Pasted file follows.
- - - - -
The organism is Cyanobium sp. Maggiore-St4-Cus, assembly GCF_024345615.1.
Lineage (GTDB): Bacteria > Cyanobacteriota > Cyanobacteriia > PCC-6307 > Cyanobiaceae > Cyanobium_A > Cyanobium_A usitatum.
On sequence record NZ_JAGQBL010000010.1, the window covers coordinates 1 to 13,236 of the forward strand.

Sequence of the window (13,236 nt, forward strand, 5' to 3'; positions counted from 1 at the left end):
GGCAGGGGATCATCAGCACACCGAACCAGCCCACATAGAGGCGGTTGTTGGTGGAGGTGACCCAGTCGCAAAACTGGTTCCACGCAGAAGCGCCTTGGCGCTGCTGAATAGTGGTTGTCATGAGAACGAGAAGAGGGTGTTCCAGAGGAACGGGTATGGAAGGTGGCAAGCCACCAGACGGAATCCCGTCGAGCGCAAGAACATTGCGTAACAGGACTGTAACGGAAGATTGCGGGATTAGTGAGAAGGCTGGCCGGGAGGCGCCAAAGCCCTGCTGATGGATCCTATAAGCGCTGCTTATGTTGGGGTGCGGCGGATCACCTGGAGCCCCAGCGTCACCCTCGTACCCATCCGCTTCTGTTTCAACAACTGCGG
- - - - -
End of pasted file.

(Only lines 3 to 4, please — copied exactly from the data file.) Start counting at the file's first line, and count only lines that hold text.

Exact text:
On sequence record NZ_JAGQBL010000010.1, the window covers coordinates 1 to 13,236 of the forward strand.

Sequence of the window (13,236 nt, forward strand, 5' to 3'; positions counted from 1 at the left end):